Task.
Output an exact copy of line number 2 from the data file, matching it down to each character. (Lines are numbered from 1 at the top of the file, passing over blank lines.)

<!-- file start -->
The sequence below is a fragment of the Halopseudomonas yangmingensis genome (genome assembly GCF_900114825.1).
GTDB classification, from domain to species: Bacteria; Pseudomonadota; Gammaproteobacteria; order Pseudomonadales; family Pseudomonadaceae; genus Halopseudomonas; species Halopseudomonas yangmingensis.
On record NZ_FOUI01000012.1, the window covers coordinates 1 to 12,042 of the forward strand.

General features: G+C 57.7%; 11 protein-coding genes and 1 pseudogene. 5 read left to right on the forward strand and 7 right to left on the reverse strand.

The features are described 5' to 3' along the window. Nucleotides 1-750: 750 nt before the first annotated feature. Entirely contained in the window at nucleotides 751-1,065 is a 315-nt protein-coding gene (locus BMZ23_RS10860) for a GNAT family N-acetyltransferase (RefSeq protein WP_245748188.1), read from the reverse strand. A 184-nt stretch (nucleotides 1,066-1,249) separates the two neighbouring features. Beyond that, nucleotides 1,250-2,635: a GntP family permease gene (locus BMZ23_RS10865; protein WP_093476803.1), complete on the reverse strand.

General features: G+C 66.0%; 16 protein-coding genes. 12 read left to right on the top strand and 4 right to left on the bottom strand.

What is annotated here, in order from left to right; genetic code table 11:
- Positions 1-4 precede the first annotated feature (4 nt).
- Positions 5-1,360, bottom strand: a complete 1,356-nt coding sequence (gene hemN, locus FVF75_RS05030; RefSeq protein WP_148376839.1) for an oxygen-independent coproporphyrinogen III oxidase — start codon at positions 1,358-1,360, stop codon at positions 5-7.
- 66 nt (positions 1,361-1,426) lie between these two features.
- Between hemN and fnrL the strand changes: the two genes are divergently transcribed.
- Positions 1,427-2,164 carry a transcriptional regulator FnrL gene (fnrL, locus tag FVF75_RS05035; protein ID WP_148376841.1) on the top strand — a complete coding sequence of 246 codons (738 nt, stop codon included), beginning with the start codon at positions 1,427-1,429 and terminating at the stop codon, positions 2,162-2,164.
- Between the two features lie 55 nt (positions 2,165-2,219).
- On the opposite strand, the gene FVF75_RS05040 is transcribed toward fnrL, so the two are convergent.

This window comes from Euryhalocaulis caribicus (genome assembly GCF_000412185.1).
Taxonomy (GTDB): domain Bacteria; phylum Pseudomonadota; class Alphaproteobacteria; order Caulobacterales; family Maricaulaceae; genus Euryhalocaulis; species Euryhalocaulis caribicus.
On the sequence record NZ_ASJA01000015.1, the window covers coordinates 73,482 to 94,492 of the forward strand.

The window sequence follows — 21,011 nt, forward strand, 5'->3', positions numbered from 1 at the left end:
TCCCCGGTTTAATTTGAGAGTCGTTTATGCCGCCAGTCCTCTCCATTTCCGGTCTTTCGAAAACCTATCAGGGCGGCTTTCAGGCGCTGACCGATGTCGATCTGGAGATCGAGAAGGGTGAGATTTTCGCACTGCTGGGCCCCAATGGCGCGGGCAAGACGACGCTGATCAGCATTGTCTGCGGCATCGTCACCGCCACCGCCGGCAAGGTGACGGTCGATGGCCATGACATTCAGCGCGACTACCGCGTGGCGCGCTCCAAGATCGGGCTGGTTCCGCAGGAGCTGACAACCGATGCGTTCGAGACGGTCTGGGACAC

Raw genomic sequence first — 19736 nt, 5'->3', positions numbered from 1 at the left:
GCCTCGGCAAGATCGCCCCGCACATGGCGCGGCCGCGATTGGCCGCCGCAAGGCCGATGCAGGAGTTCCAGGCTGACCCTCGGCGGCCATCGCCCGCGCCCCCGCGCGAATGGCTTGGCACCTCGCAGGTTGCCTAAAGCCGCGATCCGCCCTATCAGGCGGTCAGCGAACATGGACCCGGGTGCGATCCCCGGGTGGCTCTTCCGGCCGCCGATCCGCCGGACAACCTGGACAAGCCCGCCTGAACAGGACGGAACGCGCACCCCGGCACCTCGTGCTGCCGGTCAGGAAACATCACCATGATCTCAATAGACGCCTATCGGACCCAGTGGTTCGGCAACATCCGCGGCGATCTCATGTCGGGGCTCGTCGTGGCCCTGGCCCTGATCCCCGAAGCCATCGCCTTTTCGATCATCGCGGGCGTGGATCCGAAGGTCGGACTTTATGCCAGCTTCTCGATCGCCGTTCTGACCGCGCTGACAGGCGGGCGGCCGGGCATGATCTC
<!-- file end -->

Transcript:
GTDB classification, from domain to species: Bacteria; Pseudomonadota; Gammaproteobacteria; order Pseudomonadales; family Pseudomonadaceae; genus Halopseudomonas; species Halopseudomonas yangmingensis.